In chapter 11, “The Value of Relationships,” Drew emphasizes the importance of keeping relationships alive. While Jason was a student at UM, he had become close with a player named Jessie Armstead. Even though Jessie was a great athlete by regular standards, he was still treated as a second rate player. Armstead wasn’t big enough to be a linebacker, nor fast enough to be a safety so he was dubbed a “tweener”, a guy stuck in between positions. In his senior year, Armstead was rotated with another player, or a “part time starter”.
Even though the odds were against Armstead, Jason still signed him as a client. When NFL draft day came around, Armstead came in with the 8th round pick, which normally, 8th round picks don’t make it in the league. Regardless of this overwhelming statistic, Armstead made his first year on the team playing special teams with a fearlessness and intelligence that was to be reckoned with. Coming into his third year, as a part time linebacker, Armstead became a full time starter by his 4th year. With nothing but grit and determination, Armstead went from an 8th round pick to a five time Pro Bowl linebacker and one of the best in the NFL. Not only was Armstead one of Drew and Jason’s biggest grossing client, but during Armstead’s time at the Giants, he referred 2 players to Drew and Jason, which turned into 6 players.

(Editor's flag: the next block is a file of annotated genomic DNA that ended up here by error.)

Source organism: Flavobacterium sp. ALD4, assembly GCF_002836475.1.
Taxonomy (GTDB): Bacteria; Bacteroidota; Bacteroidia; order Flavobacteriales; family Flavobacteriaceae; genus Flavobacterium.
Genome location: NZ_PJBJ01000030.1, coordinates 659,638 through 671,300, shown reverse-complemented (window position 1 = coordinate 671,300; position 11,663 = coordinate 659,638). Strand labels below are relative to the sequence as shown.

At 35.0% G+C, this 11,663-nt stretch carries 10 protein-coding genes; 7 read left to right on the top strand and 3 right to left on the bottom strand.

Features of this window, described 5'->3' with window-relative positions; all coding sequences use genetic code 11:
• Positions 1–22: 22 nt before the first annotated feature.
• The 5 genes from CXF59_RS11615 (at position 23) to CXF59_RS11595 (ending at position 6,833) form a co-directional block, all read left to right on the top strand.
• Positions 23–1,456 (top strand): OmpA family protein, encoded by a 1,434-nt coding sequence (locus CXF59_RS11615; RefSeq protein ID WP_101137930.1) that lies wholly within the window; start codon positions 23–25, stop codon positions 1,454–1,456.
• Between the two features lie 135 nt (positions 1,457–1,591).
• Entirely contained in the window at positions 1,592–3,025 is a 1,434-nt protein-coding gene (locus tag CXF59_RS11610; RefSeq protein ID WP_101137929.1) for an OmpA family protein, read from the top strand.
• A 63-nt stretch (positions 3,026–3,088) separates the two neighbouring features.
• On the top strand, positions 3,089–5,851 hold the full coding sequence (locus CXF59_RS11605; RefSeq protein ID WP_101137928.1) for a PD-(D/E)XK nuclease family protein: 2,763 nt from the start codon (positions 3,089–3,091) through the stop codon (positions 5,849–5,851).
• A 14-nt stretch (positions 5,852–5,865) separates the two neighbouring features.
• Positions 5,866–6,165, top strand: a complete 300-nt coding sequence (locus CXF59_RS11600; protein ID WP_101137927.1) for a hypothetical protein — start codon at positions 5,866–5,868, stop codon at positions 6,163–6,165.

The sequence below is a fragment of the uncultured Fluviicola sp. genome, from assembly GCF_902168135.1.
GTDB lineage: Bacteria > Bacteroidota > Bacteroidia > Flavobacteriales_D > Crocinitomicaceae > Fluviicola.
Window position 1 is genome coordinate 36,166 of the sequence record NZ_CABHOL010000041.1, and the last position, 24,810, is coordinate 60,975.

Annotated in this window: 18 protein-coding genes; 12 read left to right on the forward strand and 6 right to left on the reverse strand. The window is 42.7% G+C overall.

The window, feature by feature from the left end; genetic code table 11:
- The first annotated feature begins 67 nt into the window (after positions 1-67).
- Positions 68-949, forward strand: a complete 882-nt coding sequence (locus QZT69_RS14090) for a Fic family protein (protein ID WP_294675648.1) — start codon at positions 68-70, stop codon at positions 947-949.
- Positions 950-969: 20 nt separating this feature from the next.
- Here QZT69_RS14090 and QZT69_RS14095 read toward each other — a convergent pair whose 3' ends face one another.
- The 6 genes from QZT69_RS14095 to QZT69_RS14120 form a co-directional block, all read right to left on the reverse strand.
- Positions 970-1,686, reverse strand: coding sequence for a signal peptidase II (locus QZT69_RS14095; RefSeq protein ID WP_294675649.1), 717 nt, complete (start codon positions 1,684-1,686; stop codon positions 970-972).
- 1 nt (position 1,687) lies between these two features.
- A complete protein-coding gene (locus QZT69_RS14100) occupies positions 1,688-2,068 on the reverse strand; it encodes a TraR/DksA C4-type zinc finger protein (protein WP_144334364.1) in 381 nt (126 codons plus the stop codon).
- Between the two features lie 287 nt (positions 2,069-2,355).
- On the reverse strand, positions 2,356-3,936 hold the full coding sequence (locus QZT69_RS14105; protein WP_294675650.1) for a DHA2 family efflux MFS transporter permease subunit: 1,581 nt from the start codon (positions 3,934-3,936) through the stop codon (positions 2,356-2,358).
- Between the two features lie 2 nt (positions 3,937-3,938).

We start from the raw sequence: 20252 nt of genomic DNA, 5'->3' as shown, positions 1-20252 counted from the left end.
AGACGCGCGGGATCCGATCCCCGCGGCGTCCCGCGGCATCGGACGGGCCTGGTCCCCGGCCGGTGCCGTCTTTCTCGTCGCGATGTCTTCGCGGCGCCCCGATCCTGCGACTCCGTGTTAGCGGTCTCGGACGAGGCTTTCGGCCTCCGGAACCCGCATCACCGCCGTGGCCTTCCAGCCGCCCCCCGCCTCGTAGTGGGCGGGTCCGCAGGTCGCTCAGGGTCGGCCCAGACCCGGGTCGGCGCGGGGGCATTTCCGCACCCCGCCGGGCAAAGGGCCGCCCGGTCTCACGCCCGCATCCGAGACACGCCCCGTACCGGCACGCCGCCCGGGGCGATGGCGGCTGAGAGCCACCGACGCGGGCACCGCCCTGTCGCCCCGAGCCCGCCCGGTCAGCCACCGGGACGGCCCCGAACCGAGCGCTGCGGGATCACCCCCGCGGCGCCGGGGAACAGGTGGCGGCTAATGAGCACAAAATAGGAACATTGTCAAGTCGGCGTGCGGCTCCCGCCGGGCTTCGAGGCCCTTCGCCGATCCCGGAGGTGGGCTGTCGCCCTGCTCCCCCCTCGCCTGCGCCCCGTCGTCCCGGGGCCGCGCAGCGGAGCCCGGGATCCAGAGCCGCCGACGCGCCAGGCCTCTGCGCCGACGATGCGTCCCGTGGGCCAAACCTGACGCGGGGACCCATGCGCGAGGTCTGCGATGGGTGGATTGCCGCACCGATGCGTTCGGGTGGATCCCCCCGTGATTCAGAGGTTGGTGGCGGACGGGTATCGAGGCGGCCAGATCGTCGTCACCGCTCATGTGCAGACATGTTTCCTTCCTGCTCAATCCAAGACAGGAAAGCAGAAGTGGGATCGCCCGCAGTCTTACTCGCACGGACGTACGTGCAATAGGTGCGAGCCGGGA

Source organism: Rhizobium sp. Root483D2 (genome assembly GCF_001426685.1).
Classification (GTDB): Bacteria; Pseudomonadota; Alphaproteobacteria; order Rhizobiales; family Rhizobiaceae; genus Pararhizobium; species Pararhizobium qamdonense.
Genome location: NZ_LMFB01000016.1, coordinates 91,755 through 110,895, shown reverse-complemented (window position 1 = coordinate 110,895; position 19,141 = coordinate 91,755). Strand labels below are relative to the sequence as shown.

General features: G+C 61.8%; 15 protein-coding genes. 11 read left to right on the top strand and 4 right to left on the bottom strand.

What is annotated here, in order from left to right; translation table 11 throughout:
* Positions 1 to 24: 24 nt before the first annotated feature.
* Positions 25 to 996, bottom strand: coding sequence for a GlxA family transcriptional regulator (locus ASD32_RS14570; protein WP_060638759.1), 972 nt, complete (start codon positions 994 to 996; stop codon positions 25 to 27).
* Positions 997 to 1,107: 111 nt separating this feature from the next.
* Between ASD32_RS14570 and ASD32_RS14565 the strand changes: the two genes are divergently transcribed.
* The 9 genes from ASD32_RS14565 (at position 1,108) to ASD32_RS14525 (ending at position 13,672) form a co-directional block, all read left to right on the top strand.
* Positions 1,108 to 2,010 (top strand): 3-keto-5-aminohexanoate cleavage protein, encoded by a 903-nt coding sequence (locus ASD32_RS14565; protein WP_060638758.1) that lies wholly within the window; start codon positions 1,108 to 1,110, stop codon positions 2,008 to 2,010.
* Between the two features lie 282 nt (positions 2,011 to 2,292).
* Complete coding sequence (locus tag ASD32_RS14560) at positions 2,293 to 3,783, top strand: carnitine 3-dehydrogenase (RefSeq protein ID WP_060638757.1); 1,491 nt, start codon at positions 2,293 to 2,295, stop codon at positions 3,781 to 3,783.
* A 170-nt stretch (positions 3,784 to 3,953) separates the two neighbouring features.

Today, most of Drew and Jason’s clients are from referrals from fellow players. It’s all about the relationship!
Be a Good Loser
Chapter 12, “Be a Good Loser,” focuses on winning and losing like a winner. Nobody likes a sore loser, especially when it’s your representative, or agent. An agent who is a sore loser can be very embarrassing to a player, in terms of appearance.